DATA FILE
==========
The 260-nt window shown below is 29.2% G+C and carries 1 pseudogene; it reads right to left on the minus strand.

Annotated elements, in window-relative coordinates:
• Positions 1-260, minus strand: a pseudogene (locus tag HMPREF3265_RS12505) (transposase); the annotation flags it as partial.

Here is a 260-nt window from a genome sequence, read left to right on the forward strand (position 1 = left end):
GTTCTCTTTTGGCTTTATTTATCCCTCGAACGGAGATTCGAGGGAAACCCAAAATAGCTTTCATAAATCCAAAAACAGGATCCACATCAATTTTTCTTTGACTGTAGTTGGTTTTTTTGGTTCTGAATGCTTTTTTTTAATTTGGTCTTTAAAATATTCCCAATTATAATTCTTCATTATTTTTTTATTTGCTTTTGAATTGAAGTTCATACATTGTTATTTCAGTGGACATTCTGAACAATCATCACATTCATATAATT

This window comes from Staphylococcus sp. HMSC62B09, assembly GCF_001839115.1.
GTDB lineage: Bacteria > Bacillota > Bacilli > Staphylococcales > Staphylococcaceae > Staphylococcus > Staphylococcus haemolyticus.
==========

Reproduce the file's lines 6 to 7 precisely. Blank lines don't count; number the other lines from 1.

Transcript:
This window comes from Staphylococcus sp. HMSC62B09, assembly GCF_001839115.1.
GTDB lineage: Bacteria > Bacillota > Bacilli > Staphylococcales > Staphylococcaceae > Staphylococcus > Staphylococcus haemolyticus.